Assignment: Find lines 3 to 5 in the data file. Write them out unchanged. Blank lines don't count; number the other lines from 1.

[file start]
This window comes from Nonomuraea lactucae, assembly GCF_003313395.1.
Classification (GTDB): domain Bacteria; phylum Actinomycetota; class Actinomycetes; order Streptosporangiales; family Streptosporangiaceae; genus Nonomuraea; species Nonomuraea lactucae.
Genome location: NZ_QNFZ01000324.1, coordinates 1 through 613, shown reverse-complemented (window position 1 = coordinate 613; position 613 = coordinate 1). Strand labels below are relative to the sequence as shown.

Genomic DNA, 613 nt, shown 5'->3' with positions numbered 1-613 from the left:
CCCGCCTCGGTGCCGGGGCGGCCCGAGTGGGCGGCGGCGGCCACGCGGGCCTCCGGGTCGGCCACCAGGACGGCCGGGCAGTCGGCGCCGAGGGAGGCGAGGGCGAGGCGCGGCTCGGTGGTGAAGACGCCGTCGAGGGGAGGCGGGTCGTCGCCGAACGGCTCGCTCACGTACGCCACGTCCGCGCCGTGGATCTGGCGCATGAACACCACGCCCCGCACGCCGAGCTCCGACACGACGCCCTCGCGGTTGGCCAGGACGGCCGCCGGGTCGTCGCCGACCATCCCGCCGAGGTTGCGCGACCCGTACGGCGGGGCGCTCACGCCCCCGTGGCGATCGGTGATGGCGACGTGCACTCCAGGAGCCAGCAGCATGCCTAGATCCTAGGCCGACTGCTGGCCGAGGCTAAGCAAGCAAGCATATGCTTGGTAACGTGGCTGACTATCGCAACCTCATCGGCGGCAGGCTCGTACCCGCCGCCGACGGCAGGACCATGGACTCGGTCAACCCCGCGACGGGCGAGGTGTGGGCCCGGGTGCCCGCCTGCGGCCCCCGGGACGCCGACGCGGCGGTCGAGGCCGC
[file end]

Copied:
Genome location: NZ_QNFZ01000324.1, coordinates 1 through 613, shown reverse-complemented (window position 1 = coordinate 613; position 613 = coordinate 1). Strand labels below are relative to the sequence as shown.

Genomic DNA, 613 nt, shown 5'->3' with positions numbered 1-613 from the left:
CCCGCCTCGGTGCCGGGGCGGCCCGAGTGGGCGGCGGCGGCCACGCGGGCCTCCGGGTCGGCCACCAGGACGGCCGGGCAGTCGGCGCCGAGGGAGGCGAGGGCGAGGCGCGGCTCGGTGGTGAAGACGCCGTCGAGGGGAGGCGGGTCGTCGCCGAACGGCTCGCTCACGTACGCCACGTCCGCGCCGTGGATCTGGCGCATGAACACCACGCCCCGCACGCCGAGCTCCGACACGACGCCCTCGCGGTTGGCCAGGACGGCCGCCGGGTCGTCGCCGACCATCCCGCCGAGGTTGCGCGACCCGTACGGCGGGGCGCTCACGCCCCCGTGGCGATCGGTGATGGCGACGTGCACTCCAGGAGCCAGCAGCATGCCTAGATCCTAGGCCGACTGCTGGCCGAGGCTAAGCAAGCAAGCATATGCTTGGTAACGTGGCTGACTATCGCAACCTCATCGGCGGCAGGCTCGTACCCGCCGCCGACGGCAGGACCATGGACTCGGTCAACCCCGCGACGGGCGAGGTGTGGGCCCGGGTGCCCGCCTGCGGCCCCCGGGACGCCGACGCGGCGGTCGAGGCCGC